Three questions for Björn Pistol, Head of Port Estate and Maritime Affairs for the Hamburg Port Authority (HPA) on the topic of “clean ships in Hamburg”
HHLA online magazine: What is the Port of Hamburg doing for “clean” ships?
Björn Pistol: Ships with particularly environmentally friendly on-board operations and which are state-of-the-art compared with legal standards – if they communicate this fact – have enjoyed discounts on port usage fees for many years now. This applies to both ocean-going vessels and inland waterway ships.
What specific requirements must the ships fulfil in this regard?
In the case of ocean-going vessels, for example, these include engine operation with reduced nitrogen oxide emissions based on MARPOL Annex VI environmental standards – or, in the case of inland waterway ships, based on ZKR/NRMM regulations. Ships with an LNG engine also fall under this category. Other factors that result in discounts are the use of shore-side power stations during layovers; a score from the Environmental Ship Index (ESI-air), which considers the ship’s air emissions; and participation in ESI’s noise programme for the reduction of noise emissions.
How is the number of ships developing that meet the requirements for discounts?
Based on publicly available sources such as the Environmental Ship Index (ESI) database, it is evident that an increasing number of ships are demonstrating continually improving values. We believe that the shift towards cleaner ship operations and reaching climate targets could be even better supported if other actors in the ports would base at least some of their services on environmental criteria, as is the case with the HPA.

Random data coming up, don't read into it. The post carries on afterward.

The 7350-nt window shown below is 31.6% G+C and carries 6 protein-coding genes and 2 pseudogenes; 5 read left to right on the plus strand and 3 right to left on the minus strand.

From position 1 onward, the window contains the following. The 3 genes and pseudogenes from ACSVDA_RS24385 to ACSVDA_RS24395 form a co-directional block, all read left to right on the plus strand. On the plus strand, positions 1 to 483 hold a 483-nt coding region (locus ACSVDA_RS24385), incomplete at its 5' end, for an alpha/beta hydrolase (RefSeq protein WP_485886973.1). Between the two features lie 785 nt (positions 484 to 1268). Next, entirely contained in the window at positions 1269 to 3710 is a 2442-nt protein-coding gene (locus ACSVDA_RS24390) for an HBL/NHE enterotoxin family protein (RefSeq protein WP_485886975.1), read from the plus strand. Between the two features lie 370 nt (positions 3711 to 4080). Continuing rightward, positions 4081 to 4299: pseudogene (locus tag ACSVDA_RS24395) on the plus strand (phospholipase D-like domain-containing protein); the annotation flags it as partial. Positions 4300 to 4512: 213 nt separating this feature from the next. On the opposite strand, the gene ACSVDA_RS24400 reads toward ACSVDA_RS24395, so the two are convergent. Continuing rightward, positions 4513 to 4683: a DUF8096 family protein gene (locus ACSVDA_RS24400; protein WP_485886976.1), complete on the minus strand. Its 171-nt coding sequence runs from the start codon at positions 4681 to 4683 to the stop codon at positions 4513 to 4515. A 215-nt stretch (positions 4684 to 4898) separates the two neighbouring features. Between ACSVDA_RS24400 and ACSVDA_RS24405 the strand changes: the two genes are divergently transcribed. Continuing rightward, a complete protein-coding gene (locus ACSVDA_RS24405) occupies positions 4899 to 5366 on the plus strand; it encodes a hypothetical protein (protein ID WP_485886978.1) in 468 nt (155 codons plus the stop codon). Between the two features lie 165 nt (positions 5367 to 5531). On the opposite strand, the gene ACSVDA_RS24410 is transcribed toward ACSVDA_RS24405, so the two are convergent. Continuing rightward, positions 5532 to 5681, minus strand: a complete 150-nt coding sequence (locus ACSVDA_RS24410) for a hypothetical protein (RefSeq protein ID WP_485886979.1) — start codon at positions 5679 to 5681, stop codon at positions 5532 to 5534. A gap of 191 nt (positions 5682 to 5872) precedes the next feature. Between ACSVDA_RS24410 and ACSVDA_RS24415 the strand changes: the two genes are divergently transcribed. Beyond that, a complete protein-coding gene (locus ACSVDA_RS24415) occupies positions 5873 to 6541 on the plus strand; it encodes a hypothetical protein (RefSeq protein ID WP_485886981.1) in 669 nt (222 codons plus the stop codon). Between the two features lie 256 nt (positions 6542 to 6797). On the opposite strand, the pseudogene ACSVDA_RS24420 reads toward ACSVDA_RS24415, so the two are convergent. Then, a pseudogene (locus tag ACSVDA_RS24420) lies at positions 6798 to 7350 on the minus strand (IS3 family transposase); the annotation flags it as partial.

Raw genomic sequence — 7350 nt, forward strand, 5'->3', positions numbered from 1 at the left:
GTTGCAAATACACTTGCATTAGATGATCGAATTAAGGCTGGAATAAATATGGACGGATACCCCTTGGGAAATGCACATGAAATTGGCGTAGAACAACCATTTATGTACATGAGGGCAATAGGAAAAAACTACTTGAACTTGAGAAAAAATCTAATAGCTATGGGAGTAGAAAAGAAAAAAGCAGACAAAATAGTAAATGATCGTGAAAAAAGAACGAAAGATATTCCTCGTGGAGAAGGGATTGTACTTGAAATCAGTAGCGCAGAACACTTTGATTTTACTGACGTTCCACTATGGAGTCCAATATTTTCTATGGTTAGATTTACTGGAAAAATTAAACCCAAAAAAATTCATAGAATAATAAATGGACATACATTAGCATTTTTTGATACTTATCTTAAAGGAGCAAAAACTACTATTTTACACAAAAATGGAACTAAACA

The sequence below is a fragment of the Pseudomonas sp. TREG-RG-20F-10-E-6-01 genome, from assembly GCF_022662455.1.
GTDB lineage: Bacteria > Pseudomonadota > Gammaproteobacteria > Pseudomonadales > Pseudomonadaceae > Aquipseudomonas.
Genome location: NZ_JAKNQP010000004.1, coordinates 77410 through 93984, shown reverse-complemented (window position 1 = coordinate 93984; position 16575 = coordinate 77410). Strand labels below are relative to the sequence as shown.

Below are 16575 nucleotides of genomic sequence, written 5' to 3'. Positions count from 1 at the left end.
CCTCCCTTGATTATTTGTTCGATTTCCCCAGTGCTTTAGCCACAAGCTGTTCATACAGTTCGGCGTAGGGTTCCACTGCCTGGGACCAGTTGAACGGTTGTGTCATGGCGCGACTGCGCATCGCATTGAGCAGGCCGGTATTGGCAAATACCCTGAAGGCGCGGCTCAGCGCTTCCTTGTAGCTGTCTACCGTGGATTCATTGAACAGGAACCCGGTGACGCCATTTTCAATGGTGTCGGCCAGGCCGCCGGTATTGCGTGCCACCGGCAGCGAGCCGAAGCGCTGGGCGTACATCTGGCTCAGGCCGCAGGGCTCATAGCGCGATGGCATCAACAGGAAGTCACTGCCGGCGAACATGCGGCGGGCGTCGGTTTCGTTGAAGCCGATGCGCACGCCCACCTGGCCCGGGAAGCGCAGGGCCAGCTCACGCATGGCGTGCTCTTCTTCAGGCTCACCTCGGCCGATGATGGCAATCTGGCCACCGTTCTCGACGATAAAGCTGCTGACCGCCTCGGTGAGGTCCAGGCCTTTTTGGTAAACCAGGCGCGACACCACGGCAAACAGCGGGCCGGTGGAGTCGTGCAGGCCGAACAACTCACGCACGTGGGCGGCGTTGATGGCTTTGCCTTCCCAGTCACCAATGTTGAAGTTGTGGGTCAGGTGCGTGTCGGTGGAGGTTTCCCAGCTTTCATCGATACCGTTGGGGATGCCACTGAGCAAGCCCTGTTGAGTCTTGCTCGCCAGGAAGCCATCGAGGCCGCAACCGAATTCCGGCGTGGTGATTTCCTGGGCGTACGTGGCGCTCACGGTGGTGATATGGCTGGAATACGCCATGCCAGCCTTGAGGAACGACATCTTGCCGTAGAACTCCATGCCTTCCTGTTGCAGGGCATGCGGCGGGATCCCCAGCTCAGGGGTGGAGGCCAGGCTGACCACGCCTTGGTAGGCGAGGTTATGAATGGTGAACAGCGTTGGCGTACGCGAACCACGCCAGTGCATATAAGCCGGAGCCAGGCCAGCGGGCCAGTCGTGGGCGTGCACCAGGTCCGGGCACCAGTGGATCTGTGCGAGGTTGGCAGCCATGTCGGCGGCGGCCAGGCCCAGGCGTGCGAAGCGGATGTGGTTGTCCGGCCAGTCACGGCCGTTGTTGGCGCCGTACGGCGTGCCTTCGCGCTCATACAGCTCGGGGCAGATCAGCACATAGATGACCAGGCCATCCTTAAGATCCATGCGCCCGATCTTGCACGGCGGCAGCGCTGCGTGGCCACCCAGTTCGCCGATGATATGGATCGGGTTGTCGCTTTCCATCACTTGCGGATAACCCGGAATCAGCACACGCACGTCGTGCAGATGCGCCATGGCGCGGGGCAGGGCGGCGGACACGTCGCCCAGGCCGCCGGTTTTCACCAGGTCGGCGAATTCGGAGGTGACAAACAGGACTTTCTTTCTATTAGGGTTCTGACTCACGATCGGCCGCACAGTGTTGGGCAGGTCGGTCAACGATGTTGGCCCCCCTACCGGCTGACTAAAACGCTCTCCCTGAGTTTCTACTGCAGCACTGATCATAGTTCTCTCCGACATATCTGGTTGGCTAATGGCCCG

Even Fleet Manager Richard von Berlepsch does not yet know which fuels will allow these targets to be met. He thinks LNG is a good choice in any case: its use reduces CO2 emissions by around 20 percent and reduces sulfur dioxide and particles by more than 90 percent. “Furthermore, LNG is available, the logistics are established, and we know how to handle it from a technical perspective,” adds Berlepsch.
The arguments in favour of LNG also won over Hapag-Lloyd in December 2020, when the shipping company ordered six LNG-powered container mega-ships with a capacity of 23,500 TEU each. Starting in April 2023, they will call regularly at the HHLA terminals in Hamburg.
“We are opening the doors so that ships the size of ours emit fewer greenhouse gases already today, and we aim to become completely carbon neutral as soon as possible,” Berlepsch concludes.
Many experts feel that LNG and scrubbers are merely a temporary solution as we make the transition to CO2-free shipping. For this reason, research into real alternatives is being conducted all over the world – some of which are already being tested under real operating conditions. In this gallery, we present some particularly interesting examples of environmentally friendly drive systems.